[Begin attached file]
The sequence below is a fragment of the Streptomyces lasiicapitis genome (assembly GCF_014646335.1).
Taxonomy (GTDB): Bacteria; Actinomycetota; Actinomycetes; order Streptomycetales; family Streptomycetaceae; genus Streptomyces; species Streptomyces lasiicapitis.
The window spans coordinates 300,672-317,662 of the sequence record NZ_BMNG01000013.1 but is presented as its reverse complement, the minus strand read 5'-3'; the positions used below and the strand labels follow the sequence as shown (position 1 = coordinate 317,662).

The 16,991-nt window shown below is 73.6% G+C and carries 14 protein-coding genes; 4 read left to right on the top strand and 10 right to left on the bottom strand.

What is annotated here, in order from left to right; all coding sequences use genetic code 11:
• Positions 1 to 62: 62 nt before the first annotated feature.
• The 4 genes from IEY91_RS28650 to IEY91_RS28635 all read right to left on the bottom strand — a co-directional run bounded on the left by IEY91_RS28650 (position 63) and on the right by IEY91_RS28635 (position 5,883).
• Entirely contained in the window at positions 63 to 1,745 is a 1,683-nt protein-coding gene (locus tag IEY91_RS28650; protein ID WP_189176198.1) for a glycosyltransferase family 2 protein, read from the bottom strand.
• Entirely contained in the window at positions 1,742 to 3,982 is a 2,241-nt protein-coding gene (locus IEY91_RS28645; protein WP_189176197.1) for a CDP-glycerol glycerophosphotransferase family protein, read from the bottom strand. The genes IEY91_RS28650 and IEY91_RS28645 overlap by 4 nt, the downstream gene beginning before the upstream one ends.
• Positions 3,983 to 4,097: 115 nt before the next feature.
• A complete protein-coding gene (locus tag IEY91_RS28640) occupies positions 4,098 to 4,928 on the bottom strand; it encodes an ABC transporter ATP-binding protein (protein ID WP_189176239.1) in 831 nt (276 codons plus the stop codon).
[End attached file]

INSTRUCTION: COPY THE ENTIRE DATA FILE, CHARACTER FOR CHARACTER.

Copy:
The sequence below is a fragment of the Streptomyces lasiicapitis genome (assembly GCF_014646335.1).
Taxonomy (GTDB): Bacteria; Actinomycetota; Actinomycetes; order Streptomycetales; family Streptomycetaceae; genus Streptomyces; species Streptomyces lasiicapitis.
The window spans coordinates 300,672-317,662 of the sequence record NZ_BMNG01000013.1 but is presented as its reverse complement, the minus strand read 5'-3'; the positions used below and the strand labels follow the sequence as shown (position 1 = coordinate 317,662).

The 16,991-nt window shown below is 73.6% G+C and carries 14 protein-coding genes; 4 read left to right on the top strand and 10 right to left on the bottom strand.

What is annotated here, in order from left to right; all coding sequences use genetic code 11:
• Positions 1 to 62: 62 nt before the first annotated feature.
• The 4 genes from IEY91_RS28650 to IEY91_RS28635 all read right to left on the bottom strand — a co-directional run bounded on the left by IEY91_RS28650 (position 63) and on the right by IEY91_RS28635 (position 5,883).
• Entirely contained in the window at positions 63 to 1,745 is a 1,683-nt protein-coding gene (locus tag IEY91_RS28650; protein ID WP_189176198.1) for a glycosyltransferase family 2 protein, read from the bottom strand.
• Entirely contained in the window at positions 1,742 to 3,982 is a 2,241-nt protein-coding gene (locus IEY91_RS28645; protein WP_189176197.1) for a CDP-glycerol glycerophosphotransferase family protein, read from the bottom strand. The genes IEY91_RS28650 and IEY91_RS28645 overlap by 4 nt, the downstream gene beginning before the upstream one ends.
• Positions 3,983 to 4,097: 115 nt before the next feature.
• A complete protein-coding gene (locus tag IEY91_RS28640) occupies positions 4,098 to 4,928 on the bottom strand; it encodes an ABC transporter ATP-binding protein (protein ID WP_189176239.1) in 831 nt (276 codons plus the stop codon).